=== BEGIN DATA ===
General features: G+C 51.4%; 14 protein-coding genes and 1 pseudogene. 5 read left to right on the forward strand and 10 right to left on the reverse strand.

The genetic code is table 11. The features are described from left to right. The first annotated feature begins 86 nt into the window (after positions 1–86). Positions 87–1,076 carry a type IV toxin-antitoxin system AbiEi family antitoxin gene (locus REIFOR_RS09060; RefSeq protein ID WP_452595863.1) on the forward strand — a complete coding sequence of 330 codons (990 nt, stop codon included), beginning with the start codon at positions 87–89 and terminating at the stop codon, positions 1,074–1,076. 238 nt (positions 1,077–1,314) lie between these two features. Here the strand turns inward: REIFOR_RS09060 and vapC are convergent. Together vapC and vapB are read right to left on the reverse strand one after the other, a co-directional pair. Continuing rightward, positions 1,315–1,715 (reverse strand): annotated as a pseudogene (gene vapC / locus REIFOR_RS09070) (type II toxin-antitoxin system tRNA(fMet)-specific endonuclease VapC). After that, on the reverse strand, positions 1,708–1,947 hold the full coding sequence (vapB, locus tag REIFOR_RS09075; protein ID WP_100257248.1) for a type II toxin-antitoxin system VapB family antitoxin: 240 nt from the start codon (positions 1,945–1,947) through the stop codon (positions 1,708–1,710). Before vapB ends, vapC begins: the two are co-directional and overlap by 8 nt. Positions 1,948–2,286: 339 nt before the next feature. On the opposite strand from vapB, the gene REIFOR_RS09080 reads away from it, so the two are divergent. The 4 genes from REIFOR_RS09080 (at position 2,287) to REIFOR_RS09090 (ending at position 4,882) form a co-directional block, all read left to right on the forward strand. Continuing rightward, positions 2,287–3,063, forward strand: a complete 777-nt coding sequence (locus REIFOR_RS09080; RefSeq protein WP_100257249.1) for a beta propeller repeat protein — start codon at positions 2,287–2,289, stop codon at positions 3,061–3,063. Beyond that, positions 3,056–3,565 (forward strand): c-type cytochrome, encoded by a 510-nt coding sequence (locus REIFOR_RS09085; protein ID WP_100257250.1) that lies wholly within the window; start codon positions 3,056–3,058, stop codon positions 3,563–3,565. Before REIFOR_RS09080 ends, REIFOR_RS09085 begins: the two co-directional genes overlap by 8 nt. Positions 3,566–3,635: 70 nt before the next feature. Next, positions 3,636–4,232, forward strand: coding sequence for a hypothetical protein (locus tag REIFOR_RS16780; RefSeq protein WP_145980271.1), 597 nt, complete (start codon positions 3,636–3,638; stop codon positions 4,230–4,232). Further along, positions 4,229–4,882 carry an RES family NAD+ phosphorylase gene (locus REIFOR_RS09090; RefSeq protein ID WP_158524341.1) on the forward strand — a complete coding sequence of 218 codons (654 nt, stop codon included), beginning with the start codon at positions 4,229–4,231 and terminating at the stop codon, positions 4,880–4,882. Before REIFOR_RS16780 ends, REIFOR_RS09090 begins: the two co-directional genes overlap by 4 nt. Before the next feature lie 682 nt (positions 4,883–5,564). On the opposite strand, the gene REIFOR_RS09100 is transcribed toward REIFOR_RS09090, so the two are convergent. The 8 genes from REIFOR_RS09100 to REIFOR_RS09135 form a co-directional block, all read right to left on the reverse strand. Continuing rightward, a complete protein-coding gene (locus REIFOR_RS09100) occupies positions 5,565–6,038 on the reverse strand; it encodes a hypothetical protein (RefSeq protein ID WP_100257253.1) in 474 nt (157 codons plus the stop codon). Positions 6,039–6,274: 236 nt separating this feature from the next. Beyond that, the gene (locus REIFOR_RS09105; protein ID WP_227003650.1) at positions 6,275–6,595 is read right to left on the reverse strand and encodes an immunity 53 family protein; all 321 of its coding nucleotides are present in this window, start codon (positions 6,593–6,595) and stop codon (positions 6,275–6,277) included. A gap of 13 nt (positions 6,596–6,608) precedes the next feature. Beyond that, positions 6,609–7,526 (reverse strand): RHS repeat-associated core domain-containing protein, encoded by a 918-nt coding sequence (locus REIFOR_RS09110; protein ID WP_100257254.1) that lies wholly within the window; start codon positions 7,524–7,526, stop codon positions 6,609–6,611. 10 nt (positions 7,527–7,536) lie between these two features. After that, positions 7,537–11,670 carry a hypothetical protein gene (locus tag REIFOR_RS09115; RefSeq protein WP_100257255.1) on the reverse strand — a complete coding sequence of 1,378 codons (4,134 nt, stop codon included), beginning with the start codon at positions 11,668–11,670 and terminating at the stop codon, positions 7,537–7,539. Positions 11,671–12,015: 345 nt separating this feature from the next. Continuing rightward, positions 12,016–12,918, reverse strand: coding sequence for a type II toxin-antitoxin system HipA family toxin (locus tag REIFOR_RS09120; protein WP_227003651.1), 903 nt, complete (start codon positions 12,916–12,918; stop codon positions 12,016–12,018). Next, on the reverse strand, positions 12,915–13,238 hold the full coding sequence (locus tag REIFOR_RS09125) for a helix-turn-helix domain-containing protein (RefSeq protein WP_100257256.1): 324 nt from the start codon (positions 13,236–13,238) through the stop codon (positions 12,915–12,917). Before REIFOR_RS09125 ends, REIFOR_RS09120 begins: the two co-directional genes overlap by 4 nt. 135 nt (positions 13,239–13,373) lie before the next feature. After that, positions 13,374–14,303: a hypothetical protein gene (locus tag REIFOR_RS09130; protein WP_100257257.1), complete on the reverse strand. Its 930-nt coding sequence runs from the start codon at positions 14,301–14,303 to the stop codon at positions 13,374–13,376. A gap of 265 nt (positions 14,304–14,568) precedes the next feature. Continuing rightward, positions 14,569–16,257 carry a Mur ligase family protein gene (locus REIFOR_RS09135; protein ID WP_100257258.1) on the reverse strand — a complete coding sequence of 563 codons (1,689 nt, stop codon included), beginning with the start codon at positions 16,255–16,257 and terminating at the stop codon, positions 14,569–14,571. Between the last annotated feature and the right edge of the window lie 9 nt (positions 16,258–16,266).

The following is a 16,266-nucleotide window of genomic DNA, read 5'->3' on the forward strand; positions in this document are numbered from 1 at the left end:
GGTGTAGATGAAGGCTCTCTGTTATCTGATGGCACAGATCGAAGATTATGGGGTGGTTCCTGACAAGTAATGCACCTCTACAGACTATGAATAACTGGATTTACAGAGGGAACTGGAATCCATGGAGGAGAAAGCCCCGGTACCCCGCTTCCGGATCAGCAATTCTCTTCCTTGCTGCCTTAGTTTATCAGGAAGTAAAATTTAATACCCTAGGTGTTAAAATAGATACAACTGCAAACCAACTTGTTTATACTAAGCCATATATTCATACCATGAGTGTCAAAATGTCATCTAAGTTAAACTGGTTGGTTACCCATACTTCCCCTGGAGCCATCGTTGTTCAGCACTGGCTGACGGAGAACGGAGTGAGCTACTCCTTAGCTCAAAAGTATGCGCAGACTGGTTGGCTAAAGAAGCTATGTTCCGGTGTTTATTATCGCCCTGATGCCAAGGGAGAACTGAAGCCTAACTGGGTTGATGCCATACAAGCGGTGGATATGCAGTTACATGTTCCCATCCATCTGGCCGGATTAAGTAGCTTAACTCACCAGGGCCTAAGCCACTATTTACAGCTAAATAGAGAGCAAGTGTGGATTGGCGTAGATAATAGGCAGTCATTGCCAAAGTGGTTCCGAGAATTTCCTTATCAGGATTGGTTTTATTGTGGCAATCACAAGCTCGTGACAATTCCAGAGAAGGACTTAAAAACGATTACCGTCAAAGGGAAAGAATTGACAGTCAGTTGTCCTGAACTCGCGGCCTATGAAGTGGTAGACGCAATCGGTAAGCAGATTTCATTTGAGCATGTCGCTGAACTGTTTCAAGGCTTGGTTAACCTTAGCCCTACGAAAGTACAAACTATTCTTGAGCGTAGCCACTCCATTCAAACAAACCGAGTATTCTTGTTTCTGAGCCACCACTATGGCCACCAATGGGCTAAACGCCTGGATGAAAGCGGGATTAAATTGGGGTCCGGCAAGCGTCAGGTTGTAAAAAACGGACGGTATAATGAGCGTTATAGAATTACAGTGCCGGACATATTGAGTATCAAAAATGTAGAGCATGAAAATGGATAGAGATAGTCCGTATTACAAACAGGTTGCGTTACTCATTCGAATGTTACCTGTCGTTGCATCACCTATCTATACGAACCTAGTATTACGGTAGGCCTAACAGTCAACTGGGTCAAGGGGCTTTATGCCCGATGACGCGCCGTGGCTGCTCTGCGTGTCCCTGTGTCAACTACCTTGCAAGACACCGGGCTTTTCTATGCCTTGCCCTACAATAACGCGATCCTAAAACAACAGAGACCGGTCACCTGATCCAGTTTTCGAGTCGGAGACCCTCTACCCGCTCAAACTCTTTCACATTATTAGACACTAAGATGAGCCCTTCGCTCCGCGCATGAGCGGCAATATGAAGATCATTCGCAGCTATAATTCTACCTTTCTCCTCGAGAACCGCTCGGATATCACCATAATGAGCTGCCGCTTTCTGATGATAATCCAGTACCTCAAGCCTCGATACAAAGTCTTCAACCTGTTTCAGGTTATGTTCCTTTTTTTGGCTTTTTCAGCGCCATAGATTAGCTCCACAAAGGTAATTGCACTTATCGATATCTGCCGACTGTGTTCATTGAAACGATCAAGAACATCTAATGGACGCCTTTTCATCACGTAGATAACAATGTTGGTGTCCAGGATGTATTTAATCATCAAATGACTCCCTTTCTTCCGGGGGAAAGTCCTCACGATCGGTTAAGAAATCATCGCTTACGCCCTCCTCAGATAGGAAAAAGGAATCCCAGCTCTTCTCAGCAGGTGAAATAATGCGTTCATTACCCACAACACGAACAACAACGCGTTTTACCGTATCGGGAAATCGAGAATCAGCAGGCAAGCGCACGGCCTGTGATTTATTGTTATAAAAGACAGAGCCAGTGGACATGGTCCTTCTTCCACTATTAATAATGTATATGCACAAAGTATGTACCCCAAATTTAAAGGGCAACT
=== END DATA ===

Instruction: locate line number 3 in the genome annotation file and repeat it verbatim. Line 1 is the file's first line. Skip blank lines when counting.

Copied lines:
The following is a 16,266-nucleotide window of genomic DNA, read 5'->3' on the forward strand; positions in this document are numbered from 1 at the left end: